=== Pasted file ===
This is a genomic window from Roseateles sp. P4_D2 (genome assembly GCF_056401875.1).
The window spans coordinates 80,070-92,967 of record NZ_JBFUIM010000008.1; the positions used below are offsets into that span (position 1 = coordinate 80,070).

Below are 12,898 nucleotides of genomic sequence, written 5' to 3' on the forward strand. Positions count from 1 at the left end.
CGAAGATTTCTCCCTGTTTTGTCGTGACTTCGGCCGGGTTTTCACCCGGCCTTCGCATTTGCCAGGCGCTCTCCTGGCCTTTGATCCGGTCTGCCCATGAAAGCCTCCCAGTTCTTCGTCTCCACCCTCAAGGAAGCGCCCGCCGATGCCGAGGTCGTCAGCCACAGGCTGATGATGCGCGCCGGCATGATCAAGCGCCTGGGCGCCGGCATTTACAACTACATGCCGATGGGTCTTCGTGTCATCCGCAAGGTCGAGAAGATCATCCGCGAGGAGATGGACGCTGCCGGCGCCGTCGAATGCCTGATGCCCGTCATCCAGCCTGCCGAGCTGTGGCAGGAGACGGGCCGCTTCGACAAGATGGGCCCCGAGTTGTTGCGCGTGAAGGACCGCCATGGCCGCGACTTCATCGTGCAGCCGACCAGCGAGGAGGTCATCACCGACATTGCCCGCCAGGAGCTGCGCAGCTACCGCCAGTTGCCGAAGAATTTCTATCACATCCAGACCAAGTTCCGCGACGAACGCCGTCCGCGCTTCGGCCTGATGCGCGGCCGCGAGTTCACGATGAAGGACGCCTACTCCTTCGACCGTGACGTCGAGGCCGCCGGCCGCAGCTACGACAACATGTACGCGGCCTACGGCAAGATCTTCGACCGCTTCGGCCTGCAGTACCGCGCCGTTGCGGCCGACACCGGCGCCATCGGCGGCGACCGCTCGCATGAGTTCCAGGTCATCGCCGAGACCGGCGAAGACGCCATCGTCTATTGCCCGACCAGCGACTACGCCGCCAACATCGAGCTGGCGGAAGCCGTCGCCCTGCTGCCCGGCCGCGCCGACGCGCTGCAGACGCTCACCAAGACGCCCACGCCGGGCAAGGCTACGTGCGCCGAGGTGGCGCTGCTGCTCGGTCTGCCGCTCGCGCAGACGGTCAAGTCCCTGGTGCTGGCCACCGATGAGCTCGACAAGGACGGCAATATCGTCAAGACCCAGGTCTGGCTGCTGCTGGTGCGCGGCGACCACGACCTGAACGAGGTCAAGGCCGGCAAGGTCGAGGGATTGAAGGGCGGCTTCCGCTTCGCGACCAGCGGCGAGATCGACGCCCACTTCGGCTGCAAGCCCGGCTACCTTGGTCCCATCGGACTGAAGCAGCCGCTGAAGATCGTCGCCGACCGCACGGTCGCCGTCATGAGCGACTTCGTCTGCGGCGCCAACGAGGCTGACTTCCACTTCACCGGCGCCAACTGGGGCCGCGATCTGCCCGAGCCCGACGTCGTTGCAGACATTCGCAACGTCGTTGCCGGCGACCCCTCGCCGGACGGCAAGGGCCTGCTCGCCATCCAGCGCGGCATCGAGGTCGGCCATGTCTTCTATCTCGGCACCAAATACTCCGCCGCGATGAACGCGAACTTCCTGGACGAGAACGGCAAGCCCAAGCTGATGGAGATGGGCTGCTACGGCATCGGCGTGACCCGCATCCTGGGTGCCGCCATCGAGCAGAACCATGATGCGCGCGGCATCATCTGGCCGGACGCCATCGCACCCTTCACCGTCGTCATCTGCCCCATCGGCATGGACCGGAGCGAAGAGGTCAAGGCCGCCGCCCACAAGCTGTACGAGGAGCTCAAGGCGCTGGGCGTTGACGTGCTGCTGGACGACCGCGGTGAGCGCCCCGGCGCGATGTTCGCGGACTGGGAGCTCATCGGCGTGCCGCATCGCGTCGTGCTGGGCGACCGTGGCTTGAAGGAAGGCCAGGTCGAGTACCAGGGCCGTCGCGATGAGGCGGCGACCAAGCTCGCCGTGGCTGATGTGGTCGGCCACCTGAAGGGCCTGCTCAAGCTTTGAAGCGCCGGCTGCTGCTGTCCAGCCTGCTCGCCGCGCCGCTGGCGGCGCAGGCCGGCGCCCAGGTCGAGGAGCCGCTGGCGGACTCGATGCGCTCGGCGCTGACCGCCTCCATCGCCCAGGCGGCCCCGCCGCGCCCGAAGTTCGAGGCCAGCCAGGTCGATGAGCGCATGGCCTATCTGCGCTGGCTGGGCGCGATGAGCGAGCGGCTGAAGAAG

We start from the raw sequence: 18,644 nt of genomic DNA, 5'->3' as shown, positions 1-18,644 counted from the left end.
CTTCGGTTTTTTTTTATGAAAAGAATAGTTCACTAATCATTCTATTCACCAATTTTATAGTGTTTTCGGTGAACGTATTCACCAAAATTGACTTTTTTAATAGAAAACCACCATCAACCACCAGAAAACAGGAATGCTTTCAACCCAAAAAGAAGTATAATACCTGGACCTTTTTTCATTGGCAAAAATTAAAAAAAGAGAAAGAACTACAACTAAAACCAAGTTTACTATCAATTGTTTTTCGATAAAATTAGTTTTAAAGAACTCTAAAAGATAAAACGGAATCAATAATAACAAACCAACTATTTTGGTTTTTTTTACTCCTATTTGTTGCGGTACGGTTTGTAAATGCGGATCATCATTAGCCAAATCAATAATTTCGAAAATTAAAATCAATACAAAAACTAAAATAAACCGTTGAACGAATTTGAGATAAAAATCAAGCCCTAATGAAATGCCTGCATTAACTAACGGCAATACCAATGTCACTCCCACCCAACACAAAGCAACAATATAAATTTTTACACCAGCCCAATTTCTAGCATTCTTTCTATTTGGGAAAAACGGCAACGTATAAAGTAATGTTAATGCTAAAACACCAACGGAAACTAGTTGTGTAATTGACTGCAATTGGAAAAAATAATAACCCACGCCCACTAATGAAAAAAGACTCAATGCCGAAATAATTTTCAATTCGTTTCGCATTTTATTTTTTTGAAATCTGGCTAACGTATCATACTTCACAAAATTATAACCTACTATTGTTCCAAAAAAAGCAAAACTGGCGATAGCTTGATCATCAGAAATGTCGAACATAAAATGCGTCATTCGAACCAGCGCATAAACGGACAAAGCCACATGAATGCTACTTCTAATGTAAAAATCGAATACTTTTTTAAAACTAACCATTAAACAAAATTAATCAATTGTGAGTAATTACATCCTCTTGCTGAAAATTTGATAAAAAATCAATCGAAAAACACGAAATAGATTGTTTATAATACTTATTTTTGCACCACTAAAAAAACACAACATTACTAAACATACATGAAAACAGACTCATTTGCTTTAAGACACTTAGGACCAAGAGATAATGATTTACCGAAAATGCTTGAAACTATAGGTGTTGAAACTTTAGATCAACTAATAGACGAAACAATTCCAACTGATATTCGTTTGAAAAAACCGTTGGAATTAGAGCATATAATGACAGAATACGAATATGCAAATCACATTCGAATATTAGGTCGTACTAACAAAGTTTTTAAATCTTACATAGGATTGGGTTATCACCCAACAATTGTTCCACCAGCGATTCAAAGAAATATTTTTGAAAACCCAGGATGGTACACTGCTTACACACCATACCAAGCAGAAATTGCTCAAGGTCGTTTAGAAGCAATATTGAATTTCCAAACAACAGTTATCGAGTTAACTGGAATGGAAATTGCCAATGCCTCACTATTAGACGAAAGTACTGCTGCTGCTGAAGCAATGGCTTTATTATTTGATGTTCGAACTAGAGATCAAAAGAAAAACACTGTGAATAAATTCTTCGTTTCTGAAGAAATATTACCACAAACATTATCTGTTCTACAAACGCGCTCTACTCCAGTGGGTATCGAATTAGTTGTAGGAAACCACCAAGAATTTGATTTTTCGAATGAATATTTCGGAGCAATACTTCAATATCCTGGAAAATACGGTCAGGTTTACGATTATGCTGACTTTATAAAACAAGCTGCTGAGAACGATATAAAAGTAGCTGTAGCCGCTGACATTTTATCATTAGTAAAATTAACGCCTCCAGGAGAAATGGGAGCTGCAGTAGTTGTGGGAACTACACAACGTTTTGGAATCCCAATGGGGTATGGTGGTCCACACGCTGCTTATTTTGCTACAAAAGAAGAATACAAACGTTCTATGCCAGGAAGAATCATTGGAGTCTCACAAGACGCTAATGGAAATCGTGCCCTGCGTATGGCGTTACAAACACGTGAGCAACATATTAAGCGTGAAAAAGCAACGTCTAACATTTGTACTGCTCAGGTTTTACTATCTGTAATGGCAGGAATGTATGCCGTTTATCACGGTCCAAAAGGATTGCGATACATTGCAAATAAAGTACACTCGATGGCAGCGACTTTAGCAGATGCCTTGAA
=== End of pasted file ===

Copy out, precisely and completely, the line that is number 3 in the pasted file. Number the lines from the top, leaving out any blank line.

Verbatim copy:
Below are 12,898 nucleotides of genomic sequence, written 5' to 3' on the forward strand. Positions count from 1 at the left end.